Of Nukes and Bras

Of Nukes and Bras

Of Nukes and Bras

A summary of what's in the major U.S. newspapers.
Oct. 9 1999 5:47 AM

Of Nukes and Bras

The New York Times leads with Senate politicking over the nuclear test ban treaty. The Los Angeles Times goes with the mounting toll from flooding and landslides in Mexico this week, a story the Washington Post fronts and the NYT reefers. The WP leads locally, reporting that charter schools in D.C. are among the most popular in the nation. After three years in existence, charters already enroll nearly ten percent of the District's public school students.

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Senators from both parties agree it's unlikely President Clinton will be able to muster the two-thirds majority needed to approve the Comprehensive Test Ban Treaty. The question now is whether Majority Leader Trent Lott, a vocal opponent of the pact, will be able to bring it to a vote early this week and embarrass Clinton with a defeat. The president hopes to persuade moderate Republicans, who largely dislike the treaty but are reluctant to vote it down because they fear that action would make the U.S. look weak abroad, to put off considering the ban for up to a year. A vote to delay needs only a simple majority, so Clinton and Democratic senators are looking for six Republican defectors.

Floods and mudslides have killed more than 250 in central Mexico after five days of record-breaking rain, according to the LAT's lead. President Ernesto Zedillo calls it "the tragedy of the decade for Mexico." The WP--which puts the death toll at 330 despite an earlier deadline than the LAT's--reports from the hard-hit town of Teziutlan, where at least 72 residents were killed Tuesday afternoon when a terraced block of concrete houses slid down a mountainside.

The WP's off-lead reports on an upcoming battle in Congress on the future of stem-cell research, a promising but highly controversial form of medical exploration that draws material from human embryos and aborted fetuses. Scientists predict that stem cells may provide the building blocks for treatments to ailments from Parkinson's disease to diabetes. In their calls for more stem-cell money, they're backed by patient groups but opposed by right-to-life advocates. The House will take up the question Monday.

The NYT fronts some good news for AT&T: The Federal Communications Commission voted Friday to relax rules on how much of the cable industry a single company can legally control. In its second ruling this week smiling on corporate consolidation, the FCC said that because companies have begun offering new kinds of service over cable wire--namely high-speed Internet access and local telephone service--competition will be bolstered by changing the ownership laws, not stifled. The decision means that AT&T's recent purchase of the Media One Group can go forward without the telephone giant having to sell off other cable properties.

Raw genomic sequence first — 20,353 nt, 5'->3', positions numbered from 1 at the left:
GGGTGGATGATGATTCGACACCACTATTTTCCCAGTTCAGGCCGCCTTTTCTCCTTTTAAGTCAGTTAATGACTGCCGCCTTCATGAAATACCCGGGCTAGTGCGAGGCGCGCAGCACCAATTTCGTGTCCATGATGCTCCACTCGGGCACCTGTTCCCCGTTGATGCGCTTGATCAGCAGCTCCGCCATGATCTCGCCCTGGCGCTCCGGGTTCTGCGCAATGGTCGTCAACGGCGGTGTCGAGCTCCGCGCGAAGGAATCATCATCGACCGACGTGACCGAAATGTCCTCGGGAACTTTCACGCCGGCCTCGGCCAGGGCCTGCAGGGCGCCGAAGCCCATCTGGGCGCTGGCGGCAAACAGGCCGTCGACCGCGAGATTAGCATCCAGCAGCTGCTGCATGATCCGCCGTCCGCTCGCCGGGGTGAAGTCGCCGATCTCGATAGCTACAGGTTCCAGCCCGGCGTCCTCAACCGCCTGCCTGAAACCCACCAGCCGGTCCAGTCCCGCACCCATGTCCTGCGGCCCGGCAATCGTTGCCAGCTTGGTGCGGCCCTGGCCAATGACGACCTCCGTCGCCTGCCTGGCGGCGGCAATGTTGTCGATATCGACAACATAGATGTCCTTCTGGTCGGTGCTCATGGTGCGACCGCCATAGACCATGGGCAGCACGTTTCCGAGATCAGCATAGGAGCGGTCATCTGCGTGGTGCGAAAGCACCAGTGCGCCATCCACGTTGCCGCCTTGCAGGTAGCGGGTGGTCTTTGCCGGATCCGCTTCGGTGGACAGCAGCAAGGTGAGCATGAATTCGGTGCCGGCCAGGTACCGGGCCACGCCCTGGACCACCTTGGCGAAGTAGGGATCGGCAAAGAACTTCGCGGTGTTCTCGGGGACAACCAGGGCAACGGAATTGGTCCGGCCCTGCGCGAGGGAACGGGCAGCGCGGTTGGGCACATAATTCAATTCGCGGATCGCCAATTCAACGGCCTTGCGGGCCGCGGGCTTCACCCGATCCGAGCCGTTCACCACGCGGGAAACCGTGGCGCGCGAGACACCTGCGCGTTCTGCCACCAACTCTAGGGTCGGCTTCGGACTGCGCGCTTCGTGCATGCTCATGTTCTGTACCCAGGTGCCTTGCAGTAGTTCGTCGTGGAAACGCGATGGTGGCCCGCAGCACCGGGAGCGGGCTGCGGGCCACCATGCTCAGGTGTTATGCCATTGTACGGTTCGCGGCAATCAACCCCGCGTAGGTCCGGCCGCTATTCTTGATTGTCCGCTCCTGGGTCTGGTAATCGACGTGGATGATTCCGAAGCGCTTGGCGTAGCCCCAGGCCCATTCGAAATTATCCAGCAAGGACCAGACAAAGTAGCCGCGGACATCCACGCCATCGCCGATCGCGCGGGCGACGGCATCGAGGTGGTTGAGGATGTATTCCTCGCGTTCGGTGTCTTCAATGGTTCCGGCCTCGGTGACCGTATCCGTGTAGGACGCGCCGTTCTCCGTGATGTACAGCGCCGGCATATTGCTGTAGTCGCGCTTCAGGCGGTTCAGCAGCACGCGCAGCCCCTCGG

Also on the NYT's front is the news that the computer industry may soon have trouble keeping up with Moore's Law, the oft-cited rule maintaining that computing power doubles every 18 months. In an article in the journal Science, an Intel scientist named Paul A. Packan reports that as silicon chips continue to shrink, their manufacturers are running up against stubborn physical limits for the first time--already, the smallest transistors have insulating layers only a few atoms thick.

An LAT front-pager tells of growing cracks in the Reform Party's façade. Disunity and chaos were the order of the week for the R.P. Minnesota Gov. Jesse Ventura watched his approval rating plummet 20 points--and heard calls that he should resign from the party--after the publication of a Playboy interview in which he ridiculed organized religion and said he wouldn't mind being reborn as an extra-large bra. And the party's faithful are now confronted with the possibility that three very different candidates will jockey for the Reform presidential nomination: Donald Trump, Pat Buchanan, and Warren Beatty. (Two of those might have something to say on the bra issue.)

The WP fronts a report that early campaign-trail promises by Al Gore and Bill Bradley, if enacted, would eat up nearly all of the projected $1.1 trillion government surplus over the next ten years. Bradley has made the costlier pledges so far: his ambitious universal health-care initiative would by itself use the entire surplus, according to some estimates. Gore's spending plans include tax cuts up to $150 billion, universal preschool, and his own more modest health-care package.

NYT op-ed columnist Frank Rich, who reported on his share of culture-war skirmishes as the paper's chief theater critic in the 1980s and early '90s, weighs in on the controversy surrounding the Brooklyn Museum's week-old exhibit "Sensation." Rich casts New York Mayor Rudy Giuliani--who has threatened to shut down the exhibit of work by a group of young British artists because he thinks it's full of anti-Catholic, "sick stuff"--as a schoolyard tough who likes to pick on scrawny opponents. "Could it be that the Brooklyn," Rich asks, "a struggling museum in an outer borough, is easier to bully than a Manhattan cultural mecca with a heavy-hitting board bulging with Giuliani fat cats?"